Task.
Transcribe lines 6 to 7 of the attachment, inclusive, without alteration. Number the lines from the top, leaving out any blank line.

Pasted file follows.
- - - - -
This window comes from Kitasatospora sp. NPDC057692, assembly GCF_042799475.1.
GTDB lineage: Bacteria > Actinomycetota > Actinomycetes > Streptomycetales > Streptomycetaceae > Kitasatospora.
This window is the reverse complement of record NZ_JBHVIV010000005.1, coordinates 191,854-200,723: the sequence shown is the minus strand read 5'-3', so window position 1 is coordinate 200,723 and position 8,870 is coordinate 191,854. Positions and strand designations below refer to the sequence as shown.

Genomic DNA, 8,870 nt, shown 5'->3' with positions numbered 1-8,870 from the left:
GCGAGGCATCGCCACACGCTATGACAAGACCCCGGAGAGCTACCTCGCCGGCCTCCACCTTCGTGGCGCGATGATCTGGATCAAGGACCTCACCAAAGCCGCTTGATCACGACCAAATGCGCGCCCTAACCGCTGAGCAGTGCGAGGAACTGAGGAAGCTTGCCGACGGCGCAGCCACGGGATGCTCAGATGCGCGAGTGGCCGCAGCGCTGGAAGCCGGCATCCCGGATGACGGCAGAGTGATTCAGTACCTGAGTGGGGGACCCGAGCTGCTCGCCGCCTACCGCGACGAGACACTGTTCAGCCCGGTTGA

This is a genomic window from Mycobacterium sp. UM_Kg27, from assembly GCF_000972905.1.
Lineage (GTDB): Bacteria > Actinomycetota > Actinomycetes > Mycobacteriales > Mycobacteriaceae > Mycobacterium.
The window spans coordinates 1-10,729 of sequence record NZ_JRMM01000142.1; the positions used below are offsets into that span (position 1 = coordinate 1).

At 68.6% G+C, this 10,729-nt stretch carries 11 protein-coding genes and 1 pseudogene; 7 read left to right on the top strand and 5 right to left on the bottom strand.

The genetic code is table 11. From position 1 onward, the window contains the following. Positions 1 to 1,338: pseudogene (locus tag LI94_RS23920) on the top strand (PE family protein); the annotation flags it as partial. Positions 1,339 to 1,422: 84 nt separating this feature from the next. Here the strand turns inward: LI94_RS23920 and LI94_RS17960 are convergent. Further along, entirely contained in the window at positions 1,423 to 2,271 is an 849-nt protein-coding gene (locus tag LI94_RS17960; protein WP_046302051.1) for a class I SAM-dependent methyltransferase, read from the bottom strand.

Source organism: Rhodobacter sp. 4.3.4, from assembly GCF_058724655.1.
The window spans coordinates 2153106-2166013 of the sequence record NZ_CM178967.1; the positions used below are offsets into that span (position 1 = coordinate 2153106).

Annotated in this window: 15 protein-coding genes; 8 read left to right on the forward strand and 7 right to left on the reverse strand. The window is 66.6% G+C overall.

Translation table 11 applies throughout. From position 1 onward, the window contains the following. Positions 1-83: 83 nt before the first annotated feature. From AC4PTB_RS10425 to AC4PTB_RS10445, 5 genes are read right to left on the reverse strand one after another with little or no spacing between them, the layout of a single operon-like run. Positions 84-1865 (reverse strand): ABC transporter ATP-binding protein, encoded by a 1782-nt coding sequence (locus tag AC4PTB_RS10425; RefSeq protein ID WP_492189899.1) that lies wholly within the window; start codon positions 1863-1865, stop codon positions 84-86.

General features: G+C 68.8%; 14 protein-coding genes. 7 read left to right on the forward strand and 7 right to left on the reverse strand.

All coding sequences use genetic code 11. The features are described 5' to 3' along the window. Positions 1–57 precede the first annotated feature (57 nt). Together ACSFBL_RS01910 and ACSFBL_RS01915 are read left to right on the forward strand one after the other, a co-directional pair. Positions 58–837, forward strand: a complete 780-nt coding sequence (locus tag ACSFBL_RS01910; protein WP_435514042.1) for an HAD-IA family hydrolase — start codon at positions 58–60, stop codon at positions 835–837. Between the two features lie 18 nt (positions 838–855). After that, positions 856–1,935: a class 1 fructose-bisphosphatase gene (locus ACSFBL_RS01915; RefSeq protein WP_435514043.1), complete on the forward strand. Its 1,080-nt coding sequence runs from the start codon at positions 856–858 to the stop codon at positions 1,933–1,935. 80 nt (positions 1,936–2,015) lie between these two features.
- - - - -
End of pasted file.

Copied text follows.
This is a genomic window from Mycobacterium sp. UM_Kg27, from assembly GCF_000972905.1.
Lineage (GTDB): Bacteria > Actinomycetota > Actinomycetes > Mycobacteriales > Mycobacteriaceae > Mycobacterium.